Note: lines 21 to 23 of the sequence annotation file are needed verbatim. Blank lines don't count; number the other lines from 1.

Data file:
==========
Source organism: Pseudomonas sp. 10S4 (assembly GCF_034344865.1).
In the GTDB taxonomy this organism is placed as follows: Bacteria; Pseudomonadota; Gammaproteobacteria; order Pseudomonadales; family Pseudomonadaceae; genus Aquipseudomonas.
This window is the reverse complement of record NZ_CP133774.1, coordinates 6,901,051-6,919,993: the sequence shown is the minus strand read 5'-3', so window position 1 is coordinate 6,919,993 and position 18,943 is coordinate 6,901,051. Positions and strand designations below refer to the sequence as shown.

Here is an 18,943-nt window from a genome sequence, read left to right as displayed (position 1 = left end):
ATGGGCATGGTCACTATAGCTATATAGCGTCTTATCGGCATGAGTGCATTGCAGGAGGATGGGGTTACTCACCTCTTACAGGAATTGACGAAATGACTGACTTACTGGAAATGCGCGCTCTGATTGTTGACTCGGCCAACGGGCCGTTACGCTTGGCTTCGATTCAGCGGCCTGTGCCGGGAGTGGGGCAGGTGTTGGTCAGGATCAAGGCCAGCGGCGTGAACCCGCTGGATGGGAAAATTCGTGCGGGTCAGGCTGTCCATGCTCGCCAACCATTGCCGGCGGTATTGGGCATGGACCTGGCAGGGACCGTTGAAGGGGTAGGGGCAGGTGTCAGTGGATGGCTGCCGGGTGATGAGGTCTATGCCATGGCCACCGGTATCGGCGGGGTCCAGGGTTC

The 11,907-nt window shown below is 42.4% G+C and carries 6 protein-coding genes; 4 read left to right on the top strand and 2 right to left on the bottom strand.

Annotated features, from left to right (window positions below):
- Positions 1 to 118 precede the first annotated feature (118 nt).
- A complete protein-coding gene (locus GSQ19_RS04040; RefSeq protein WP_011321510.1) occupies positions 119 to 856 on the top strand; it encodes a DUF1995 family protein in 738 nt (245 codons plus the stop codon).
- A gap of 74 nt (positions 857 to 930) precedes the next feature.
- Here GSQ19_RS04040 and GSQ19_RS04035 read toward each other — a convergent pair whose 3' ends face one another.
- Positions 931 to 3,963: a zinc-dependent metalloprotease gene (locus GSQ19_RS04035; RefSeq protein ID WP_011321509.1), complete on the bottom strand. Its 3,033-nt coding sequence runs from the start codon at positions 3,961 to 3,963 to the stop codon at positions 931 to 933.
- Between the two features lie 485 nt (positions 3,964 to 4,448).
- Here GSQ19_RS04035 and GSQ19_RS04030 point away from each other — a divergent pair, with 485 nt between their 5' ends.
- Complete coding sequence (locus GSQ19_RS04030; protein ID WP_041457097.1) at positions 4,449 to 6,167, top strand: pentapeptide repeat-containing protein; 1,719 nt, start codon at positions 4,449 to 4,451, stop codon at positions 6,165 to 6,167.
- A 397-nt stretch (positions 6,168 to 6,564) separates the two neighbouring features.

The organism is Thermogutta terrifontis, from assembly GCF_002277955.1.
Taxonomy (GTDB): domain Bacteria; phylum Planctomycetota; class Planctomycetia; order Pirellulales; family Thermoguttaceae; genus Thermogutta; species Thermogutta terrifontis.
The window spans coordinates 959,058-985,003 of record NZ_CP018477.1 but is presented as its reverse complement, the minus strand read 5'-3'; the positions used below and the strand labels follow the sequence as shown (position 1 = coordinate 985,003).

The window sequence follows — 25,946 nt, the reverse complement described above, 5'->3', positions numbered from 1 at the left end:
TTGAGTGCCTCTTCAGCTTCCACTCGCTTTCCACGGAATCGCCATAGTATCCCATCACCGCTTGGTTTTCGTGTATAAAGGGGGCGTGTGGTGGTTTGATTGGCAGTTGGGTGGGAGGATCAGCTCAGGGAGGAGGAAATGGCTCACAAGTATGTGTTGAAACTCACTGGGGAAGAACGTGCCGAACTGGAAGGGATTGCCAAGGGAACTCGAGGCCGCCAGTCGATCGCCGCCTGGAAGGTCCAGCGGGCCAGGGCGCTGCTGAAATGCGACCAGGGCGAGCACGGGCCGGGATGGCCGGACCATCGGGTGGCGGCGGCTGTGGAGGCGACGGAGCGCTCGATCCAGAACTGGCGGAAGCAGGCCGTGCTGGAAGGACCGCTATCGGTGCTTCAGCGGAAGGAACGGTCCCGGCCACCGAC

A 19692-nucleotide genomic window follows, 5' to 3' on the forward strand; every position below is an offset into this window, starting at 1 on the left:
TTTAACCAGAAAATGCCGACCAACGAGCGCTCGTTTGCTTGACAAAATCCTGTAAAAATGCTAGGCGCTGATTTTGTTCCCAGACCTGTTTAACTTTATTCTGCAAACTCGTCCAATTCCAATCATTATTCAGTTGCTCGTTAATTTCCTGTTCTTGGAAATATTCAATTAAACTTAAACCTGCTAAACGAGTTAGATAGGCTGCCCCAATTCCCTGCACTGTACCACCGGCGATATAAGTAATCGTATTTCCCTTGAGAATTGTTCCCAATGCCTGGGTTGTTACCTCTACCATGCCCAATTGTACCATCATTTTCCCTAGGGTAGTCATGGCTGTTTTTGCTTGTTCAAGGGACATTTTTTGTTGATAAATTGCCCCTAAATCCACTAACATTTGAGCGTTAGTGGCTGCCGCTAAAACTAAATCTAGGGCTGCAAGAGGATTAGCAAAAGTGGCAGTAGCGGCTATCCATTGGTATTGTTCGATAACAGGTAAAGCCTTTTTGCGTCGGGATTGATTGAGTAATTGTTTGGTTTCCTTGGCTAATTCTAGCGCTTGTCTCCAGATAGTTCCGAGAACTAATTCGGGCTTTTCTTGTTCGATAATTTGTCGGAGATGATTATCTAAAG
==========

TTGAGTGCCTCTTCAGCTTCCACTCGCTTTCCACGGAATCGCCATAGTATCCCATCACCGCTTGGTTTTCGTGTATAAAGGGGGCGTGTGGTGGTTTGATTGGCAGTTGGGTGGGAGGATCAGCTCAGGGAGGAGGAAATGGCTCACAAGTATGTGTTGAAACTCACTGGGGAAGAACGTGCCGAACTGGAAGGGATTGCCAAGGGAACTCGAGGCCGCCAGTCGATCGCCGCCTGGAAGGTCCAGCGGGCCAGGGCGCTGCTGAAATGCGACCAGGGCGAGCACGGGCCGGGATGGCCGGACCATCGGGTGGCGGCGGCTGTGGAGGCGACGGAGCGCTCGATCCAGAACTGGCGGAAGCAGGCCGTGCTGGAAGGACCGCTATCGGTGCTTCAGCGGAAGGAACGGTCCCGGCCACCGAC

A 19692-nucleotide genomic window follows, 5' to 3' on the forward strand; every position below is an offset into this window, starting at 1 on the left:
TTTAACCAGAAAATGCCGACCAACGAGCGCTCGTTTGCTTGACAAAATCCTGTAAAAATGCTAGGCGCTGATTTTGTTCCCAGACCTGTTTAACTTTATTCTGCAAACTCGTCCAATTCCAATCATTATTCAGTTGCTCGTTAATTTCCTGTTCTTGGAAATATTCAATTAAACTTAAACCTGCTAAACGAGTTAGATAGGCTGCCCCAATTCCCTGCACTGTACCACCGGCGATATAAGTAATCGTATTTCCCTTGAGAATTGTTCCCAATGCCTGGGTTGTTACCTCTACCATGCCCAATTGTACCATCATTTTCCCTAGGGTAGTCATGGCTGTTTTTGCTTGTTCAAGGGACATTTTTTGTTGATAAATTGCCCCTAAATCCACTAACATTTGAGCGTTAGTGGCTGCCGCTAAAACTAAATCTAGGGCTGCAAGAGGATTAGCAAAAGTGGCAGTAGCGGCTATCCATTGGTATTGTTCGATAACAGGTAAAGCCTTTTTGCGTCGGGATTGATTGAGTAATTGTTTGGTTTCCTTGGCTAATTCTAGCGCTTGTCTCCAGATAGTTCCGAGAACTAATTCGGGCTTTTCTTGTTCGATAATTTGTCGGAGATGATTATCTAAAG